Goodier, Susan (Cornell Press, 2021)
      Members of the U.S. women’s suffrage movement, usually noted as being from the 1840s to the Nineteenth Amendment in 1920, faced many struggles related to race from the outset. Periods of close collaboration between Black and white activists have been punctuated by longer periods with virtually no cooperation between them. Turning our attention to Lou- isa Jacobs, the daughter of the once-enslaved Harriet Jacobs (author of Incidents in the Life of a Slave Girl), helps us unpack racial cooperation—and the lack thereof—in the years immediately following the Civil War.
    • A Study on Wide-ranging Ethical Implications of Big Data Technology in a Digital Society: How Likely Are Data Accidents during COVID-19?

      Lokshina, Izabella V.; Lanting, Cees J. M. (IGI Global, 2021)
      Exponential growth in the commercial use of the internet has dramatically increased the volume and scope of data gathered and analyzed by datacentric business organizations. Big Data emerged as a term to summarize both the technical and commercial aspects of these growing data collection and analysis processes. Formerly, much discussion of Big Data was focused on its transformational potential for technological innovation and efficiency; however, less attention was given to its ethical implications beyond the generation of commercial value. In this paper, the authors investigate the wide-ranging ethical implications of Big Data technology in a digital society. They inform that strategies behind Big Data technology require organizational systems, or business ecosystems, that also leave them vulnerable to accidents associated with its commercial value and known as data accidents. These data accidents have distinct features and raise important concerns, including data privacy during COVID-19. The authors suggest successful risk mitigation strategies.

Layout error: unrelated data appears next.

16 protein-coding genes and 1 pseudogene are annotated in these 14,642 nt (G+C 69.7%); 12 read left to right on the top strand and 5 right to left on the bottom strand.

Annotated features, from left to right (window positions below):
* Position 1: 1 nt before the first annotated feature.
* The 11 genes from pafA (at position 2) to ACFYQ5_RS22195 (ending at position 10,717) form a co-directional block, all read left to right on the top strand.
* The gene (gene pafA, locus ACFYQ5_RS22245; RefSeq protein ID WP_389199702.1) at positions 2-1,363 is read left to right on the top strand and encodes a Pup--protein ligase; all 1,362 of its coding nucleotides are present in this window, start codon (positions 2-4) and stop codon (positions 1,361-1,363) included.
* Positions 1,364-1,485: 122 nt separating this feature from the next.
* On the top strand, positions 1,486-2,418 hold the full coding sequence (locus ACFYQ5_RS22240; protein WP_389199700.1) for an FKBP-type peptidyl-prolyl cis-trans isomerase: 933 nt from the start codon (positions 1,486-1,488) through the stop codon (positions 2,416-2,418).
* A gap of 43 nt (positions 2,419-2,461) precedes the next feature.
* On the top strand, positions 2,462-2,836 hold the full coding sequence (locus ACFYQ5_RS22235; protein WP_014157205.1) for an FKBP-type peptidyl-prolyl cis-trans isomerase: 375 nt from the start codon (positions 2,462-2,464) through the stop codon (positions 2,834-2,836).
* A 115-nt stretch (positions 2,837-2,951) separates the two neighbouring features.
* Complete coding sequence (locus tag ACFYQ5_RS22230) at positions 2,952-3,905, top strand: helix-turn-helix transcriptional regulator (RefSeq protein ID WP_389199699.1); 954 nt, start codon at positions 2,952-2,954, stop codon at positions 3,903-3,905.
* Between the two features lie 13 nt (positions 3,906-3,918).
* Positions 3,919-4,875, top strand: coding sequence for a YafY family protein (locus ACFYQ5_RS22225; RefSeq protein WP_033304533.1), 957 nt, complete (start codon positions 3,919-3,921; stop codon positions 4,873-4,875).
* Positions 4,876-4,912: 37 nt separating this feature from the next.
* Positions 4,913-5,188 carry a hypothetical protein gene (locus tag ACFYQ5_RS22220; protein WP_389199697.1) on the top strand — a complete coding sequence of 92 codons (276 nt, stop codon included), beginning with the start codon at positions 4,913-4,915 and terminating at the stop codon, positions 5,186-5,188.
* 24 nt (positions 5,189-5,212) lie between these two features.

• Freedom Courts: An Analysis of Black Women’s Divorce in Attala County During Mississippi’s Anti-Divorce Campaign, 1890–1940

      Ashford, Evan Howard (University of BolognaInter-university Consortium for the Study of Euro-American History and Politics (CISPEA), 2021-03)
      The essay argues that divorce, as a legal maneuver, provided Black women with the opportunity tochallenge oppression within the household while simultaneously pushing back against broader ef-forts to curtail access to divorce. Framed within the New Negro Era, the article analyzes the compet-ing realities of divorce as both a racialized political issue and an internal struggle for independence.Utilizing newspapers and divorce petitions, the article captures how divorce gave Black women avoice and a platform in which they could declare independence in a society that was historicallyknown for its suppression of African Americans.
    • Presentation of Decadent Orientalisms: The Decay of Colonial Modernity

      Fieni, David (2121-10)
      Dr. Fieni will present selections from his book, Decadent Orientalisms: The Decay of Colonial Modernity, which explores how literature in French and Arabic has imagined the relative health and morbidity of France and the Arab World since the mid-19th century. Attentive to historical and literary configurations of language, race, religion, and power, Decadent Orientalisms shows the importance of understanding Western discourses of Eastern decline together with Arab and Islamic responses in which decadence returns as a characteristic of the West. The lecture will range from a discussion of a scandalously carnivalesque Arabic text from 1855 by the Lebanese author Faris Ahmed al-Shidyaq to contemporary writing in French by Arab immigrants in Paris exorcising the specters of their own supposedly “degenerate” status.